POLITICS

DNC finance chair Henry Muñoz says Latinos must work harder to gain power

Philanthropist and business leader Henry Munoz III in 2013.

Philanthropist and business leader Henry Munoz III in 2013.  (2013 Getty Images)

Henry Muñoz says Hispanics shouldn’t feel slighted after Democratic presidential nominee Hillary Clinton picked a non-Latino as her running mate.

After all, the finance chair for the Democratic National Committee told Fox News Latino, Latinos cannot depend on others to present them with opportunities.

“There were a number of Latinos on the short list,” Munoz said, “I’m proud of the fact that there were not one, not two, not three, but more who were considered.”

Plus, he said, now is the opportunity for Latinos to push harder for more Hispanics to be named or elected to political posts.

“This moment may show that instead of a Latino hoping for a ticket that has a Latino for a running mate, it’s incumbent upon our community to develop the talent and the experience” to improve the odds of moving ahead politically.

He said rather than being sour about the VP pick, Latinos should focus on making sure there are good political leaders in the Hispanic community.

“Maybe instead of vice president, eight years from now you’ll be qualified to be president of the United States,” Munoz said. “My grandmother used to say ‘Si Dios quiere’ (‘If God wants it to be’). It’s not that way anymore.”

Things cannot be left to chance, or to destiny.”

Munoz, an entrepreneur and philanthropist from Texas, has long been involved in efforts to boost Latino political power, among other things. He helped start the effort to establish a National Latino Museum in Washington D.C., and along actress Eva Longoria launched the Futuro Fund, the largest Latino fundraising group in the 2012 elections. It raised millions in Latino contributions for the re-election that year of President Barack Obama.

The Futuro Fund led Munoz and Longoria to create the Latino Victory Project, an organization focused on supporting Latinos running for political office.

Munoz described Clinton’s running mate, Tim Kaine, as a friend and mentor who, like him, went to a Jesuit school.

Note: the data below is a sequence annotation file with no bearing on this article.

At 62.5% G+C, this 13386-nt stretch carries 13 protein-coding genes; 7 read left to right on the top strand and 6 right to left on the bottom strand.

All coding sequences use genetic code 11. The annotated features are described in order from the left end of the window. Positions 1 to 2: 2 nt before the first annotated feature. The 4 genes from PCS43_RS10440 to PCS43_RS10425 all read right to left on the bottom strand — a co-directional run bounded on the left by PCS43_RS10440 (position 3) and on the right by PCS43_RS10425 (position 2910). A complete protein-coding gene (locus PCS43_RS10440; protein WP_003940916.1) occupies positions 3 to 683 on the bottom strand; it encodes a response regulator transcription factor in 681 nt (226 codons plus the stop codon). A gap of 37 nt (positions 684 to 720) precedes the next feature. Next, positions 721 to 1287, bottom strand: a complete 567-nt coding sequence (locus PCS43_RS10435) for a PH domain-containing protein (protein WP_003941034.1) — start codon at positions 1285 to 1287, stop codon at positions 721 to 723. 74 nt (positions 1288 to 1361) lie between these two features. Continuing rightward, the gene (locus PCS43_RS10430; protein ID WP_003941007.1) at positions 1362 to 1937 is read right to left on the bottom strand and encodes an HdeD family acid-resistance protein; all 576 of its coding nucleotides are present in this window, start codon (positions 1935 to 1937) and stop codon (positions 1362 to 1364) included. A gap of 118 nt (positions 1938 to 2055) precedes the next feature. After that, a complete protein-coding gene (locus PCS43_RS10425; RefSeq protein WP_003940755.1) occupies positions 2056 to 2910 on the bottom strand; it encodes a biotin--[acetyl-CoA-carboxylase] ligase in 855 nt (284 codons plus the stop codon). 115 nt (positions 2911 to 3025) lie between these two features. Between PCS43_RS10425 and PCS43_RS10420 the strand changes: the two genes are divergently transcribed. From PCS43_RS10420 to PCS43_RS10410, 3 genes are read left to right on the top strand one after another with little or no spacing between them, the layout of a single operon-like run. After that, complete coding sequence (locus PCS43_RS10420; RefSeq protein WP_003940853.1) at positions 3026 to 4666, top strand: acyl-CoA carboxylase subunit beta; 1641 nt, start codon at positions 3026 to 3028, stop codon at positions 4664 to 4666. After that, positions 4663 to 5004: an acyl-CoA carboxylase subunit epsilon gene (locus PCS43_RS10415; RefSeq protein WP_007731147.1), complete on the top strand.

The Jesuit philosophy, Munoz said, is “a person for others,” which the Texan said that Kaine abides by.

Munoz said Kaine showed respect and fondness for Latino culture and the Spanish language.

In that sense, he said, Kaine’s selection reflects “a cultural milestone” in the election.

“The idea that Tim learned Spanish to create a connection with Latinos in a very grassroots fashion” is significant, Munoz said. “He is a person who feels what is happening in our community.”

In regard to the email scandal engulfing the party – and forced the resignation of former DNC chair Debbie Wasserman Schultz – Munoz said now is the time for the DNC to have a new start.

“Now there’s a new opportunity” to start fresh, change many fundamental things about the DNC, Munoz said, adding that the DNC scandal will not hurt the party.

“A party is more than one person,” he said.

Munoz urged Latinos to wield their political influence and make sure their voices are heard.

That empowerment means going out to the polls, running for office and contributing to the campaigns of Latinos, he said.

“We can lead the investment that supports parties,” Munoz said. “The other part of this lesson is that we have to be part of this election campaign’s empowerment for Latinos. It would be a real shame for our demographics to grow and for us not to learn that it we, ourselves, who should take our future into our own hands.”

Elizabeth Llorente is Senior Reporter for FoxNews.com, and can be reached at Elizabeth.Llorente@Foxnews.com. Follow her on Twitter @Liz_Llorente.